Wine & spirits: Divine decanting
Decanting is a high-falutin word for pouring wine from one bottle into another. Ninety per cent of commercially made wine tastes fine straight from the bottle (just don't let the paper bag touch your lips!). Nine of the remaining 10 per cent might benefit from a little B2B (bottle to bottle) action, while less than one per cent truly needs it. To check, hold the bottle up to the light; if there's any sediment inside, decant. With extended aging, classic red wines like Barolo, Bordeaux, Burgundy and vintage port deposit their bitter tannins at the base of the bottle. Proper decanting, a finicky but rewarding process, separates the sediment from the wine.
Sometimes it's a good idea to decant a very young wine with no sediment. Reds with tough, mouth-puckering flavours can benefit from aeration to reduce astringency and bring out more of the fruit taste. It's best done “violently” by upending a bottle into a wide-mouth decanter and sloshing the contents into it. If the wine still tastes tough, do it again.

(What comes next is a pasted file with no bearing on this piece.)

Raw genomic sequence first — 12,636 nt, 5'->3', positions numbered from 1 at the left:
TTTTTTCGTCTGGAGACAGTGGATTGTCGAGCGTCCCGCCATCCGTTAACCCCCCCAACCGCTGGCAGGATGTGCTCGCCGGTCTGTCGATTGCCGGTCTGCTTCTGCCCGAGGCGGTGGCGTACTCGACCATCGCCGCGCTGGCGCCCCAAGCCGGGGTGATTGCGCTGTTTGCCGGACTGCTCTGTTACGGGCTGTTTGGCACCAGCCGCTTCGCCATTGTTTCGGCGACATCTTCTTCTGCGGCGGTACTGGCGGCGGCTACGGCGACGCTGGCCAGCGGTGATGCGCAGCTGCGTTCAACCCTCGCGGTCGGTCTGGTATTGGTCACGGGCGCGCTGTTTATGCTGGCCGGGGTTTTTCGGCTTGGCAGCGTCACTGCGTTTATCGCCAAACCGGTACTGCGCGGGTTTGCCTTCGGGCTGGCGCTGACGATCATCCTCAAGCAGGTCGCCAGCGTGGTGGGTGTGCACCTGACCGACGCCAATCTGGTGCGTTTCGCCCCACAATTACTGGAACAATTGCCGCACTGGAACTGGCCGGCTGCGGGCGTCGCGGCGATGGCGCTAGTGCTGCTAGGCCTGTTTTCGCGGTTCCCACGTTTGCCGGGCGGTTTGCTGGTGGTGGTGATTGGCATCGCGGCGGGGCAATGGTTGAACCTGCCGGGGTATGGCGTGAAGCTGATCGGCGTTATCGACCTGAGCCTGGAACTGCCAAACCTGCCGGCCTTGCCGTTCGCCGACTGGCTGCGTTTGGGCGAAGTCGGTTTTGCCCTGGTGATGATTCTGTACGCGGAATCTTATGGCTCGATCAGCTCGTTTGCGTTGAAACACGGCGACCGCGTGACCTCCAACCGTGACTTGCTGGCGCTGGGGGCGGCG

How to decant an old wine
Aged wines need to be decanted gently to avoid getting bitter sediment in your glass.
1 Stand the bottle upright for several hours so that all the sediment falls to the bottom. Wash and dry a decanter, which can be a simple glass pitcher or even another glass bottle; size and shape don't matter.
2 To open the bottle remove the seal and clean the top of the wine bottle. If there's mould or gunk, remove it with a Brillo pad, then wipe with a wet cloth, followed by a dry one. If it's sticky, use a wet and then dry cloth.
3 Remove the cork from the bottle with great care to avoid disturbing the sediment. Light a candle or stand a strong flashlight on the counter and turn off any overhead lights.
4 Position the candle flame or light so that it shines through the bottle and slowly, in one continuous motion, pour the wine into the decanter, stopping just before any sediment goes in.